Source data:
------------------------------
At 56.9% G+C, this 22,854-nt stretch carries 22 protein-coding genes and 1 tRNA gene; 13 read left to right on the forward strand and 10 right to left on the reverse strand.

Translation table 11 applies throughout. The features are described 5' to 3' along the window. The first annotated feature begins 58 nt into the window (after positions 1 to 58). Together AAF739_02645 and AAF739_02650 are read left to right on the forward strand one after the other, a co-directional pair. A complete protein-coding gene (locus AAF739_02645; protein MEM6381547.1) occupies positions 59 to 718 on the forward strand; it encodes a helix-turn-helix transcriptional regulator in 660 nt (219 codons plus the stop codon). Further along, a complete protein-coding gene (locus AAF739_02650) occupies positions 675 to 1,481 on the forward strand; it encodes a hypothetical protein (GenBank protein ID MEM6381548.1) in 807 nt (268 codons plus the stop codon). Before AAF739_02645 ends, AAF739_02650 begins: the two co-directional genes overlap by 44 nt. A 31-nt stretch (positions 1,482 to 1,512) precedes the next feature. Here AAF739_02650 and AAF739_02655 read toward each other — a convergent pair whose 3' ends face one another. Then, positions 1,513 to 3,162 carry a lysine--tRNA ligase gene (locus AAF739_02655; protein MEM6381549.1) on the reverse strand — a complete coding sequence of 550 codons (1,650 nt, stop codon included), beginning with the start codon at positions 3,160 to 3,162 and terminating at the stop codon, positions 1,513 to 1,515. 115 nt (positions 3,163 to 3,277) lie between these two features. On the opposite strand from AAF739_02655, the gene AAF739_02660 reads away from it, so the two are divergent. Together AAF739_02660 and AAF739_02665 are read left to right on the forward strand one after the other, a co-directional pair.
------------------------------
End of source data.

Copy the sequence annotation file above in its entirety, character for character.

At 56.9% G+C, this 22,854-nt stretch carries 22 protein-coding genes and 1 tRNA gene; 13 read left to right on the forward strand and 10 right to left on the reverse strand.

Translation table 11 applies throughout. The features are described 5' to 3' along the window. The first annotated feature begins 58 nt into the window (after positions 1 to 58). Together AAF739_02645 and AAF739_02650 are read left to right on the forward strand one after the other, a co-directional pair. A complete protein-coding gene (locus AAF739_02645; protein MEM6381547.1) occupies positions 59 to 718 on the forward strand; it encodes a helix-turn-helix transcriptional regulator in 660 nt (219 codons plus the stop codon). Further along, a complete protein-coding gene (locus AAF739_02650) occupies positions 675 to 1,481 on the forward strand; it encodes a hypothetical protein (GenBank protein ID MEM6381548.1) in 807 nt (268 codons plus the stop codon). Before AAF739_02645 ends, AAF739_02650 begins: the two co-directional genes overlap by 44 nt. A 31-nt stretch (positions 1,482 to 1,512) precedes the next feature. Here AAF739_02650 and AAF739_02655 read toward each other — a convergent pair whose 3' ends face one another. Then, positions 1,513 to 3,162 carry a lysine--tRNA ligase gene (locus AAF739_02655; protein MEM6381549.1) on the reverse strand — a complete coding sequence of 550 codons (1,650 nt, stop codon included), beginning with the start codon at positions 3,160 to 3,162 and terminating at the stop codon, positions 1,513 to 1,515. 115 nt (positions 3,163 to 3,277) lie between these two features. On the opposite strand from AAF739_02655, the gene AAF739_02660 reads away from it, so the two are divergent. Together AAF739_02660 and AAF739_02665 are read left to right on the forward strand one after the other, a co-directional pair.